Published Apr 01, 2011Opening each sequence with a wide-angle landscape shot that gracefully transitions to an intimate image of the animal subjects at hand, Born to be Wild wears its thematic intentions on its sleeve, making the epic personal and the wild accessible to humans.
It does this by focusing on two extraordinary human subjects: Primatologist Dr. Birute Galdikas, who works with Orangutans in the dense rainforests of Borneo, and animal husbandry specialist Dame Daphne Sheldrick, who rescues and raises orphaned elephants in Kenya. Both women rescue, raise and eventually release animals into the wild, adhering to similar guidelines of mirroring animal parenting to ensure a smooth, safe transition for the animals back into their native environment.
With Morgan Freeman narrating, giving a calming influence to the already fluid, meticulous camerawork, this cursory, kid-friendly documentary flows naturally, being fully absorbing while lingering on occasionally staged shots of animals reaching out to the camera or playing with various objects. We get a sense that the animals have complex personalities, much like humans, which is driven home by the maternal, compassionate way Sheldrick and Galdikas speak of them.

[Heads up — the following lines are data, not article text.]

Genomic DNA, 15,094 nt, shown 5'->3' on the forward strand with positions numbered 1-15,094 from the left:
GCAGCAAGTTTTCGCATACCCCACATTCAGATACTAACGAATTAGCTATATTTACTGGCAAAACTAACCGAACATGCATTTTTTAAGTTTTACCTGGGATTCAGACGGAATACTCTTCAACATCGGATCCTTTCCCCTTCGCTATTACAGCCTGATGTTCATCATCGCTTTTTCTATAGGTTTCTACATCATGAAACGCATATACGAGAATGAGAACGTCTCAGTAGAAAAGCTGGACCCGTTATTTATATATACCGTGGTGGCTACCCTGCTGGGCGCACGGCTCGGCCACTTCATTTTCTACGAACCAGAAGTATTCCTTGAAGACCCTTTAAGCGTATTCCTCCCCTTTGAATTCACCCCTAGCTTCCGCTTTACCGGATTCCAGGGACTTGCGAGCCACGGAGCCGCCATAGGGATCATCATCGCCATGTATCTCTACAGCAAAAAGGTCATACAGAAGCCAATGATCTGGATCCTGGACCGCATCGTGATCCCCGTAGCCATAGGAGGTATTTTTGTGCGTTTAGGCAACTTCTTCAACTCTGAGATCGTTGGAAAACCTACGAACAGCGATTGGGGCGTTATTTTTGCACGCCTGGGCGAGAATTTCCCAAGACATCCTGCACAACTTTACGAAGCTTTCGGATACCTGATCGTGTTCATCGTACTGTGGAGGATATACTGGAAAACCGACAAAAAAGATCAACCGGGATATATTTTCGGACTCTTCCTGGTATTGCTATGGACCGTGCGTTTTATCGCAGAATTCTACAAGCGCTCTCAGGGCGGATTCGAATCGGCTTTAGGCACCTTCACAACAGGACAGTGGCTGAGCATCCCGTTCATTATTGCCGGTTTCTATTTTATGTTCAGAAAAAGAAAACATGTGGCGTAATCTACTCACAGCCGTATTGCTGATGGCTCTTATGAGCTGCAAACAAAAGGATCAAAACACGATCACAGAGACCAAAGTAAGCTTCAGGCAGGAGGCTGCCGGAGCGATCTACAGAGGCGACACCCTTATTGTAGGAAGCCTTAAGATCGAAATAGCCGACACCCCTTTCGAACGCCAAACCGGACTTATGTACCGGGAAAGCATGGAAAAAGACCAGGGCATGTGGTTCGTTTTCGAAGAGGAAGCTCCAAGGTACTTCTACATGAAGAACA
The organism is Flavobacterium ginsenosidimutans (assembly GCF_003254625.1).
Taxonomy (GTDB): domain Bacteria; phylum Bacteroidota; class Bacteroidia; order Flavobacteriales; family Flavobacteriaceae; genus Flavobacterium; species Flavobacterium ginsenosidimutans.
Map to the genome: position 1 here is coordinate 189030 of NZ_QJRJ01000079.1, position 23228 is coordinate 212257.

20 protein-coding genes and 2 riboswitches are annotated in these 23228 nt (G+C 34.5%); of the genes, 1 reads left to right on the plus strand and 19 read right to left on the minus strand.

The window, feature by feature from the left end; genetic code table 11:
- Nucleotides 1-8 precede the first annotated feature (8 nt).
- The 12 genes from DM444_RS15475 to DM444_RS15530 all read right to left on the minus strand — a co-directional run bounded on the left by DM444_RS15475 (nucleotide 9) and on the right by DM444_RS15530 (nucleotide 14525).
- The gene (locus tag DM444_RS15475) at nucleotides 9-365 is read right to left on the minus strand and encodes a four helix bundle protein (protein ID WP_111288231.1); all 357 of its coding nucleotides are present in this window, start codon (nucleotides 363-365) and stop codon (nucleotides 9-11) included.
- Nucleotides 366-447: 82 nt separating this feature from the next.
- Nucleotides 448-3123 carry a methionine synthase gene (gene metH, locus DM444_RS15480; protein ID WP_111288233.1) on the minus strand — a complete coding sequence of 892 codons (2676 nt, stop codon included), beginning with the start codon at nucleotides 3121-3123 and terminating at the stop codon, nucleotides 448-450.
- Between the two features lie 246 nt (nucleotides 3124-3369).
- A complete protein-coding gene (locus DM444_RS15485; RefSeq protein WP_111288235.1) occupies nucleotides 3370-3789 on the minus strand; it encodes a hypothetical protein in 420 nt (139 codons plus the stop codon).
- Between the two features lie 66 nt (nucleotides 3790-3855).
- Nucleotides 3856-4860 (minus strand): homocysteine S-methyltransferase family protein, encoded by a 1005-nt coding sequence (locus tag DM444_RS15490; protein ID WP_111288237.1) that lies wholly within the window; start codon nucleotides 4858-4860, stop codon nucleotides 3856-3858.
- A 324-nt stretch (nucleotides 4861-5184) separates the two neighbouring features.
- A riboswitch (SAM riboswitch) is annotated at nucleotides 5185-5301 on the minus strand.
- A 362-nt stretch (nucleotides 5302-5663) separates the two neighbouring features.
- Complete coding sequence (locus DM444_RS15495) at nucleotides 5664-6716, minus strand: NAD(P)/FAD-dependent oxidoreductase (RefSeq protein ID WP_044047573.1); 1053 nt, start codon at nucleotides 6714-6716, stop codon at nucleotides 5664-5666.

But at only 40 minutes, this glance into the rescue process is superficial at best, relying on camerawork and visuals to give dramatic depth to what is essentially a brief segment on Owl TV. It's really just quick sound bytes and observations by the animal specialists followed by cute shots of animals with broad, unifying narration tying it all together.
We get a sense of the general facts, but never an idea of just what it's like for these women to live lives dedicated to a cause. Obviously, the intention isn't to provide a psychological breakdown and history of world politics for context, but a little bit of substantiation wouldn't have hurt. (Warner)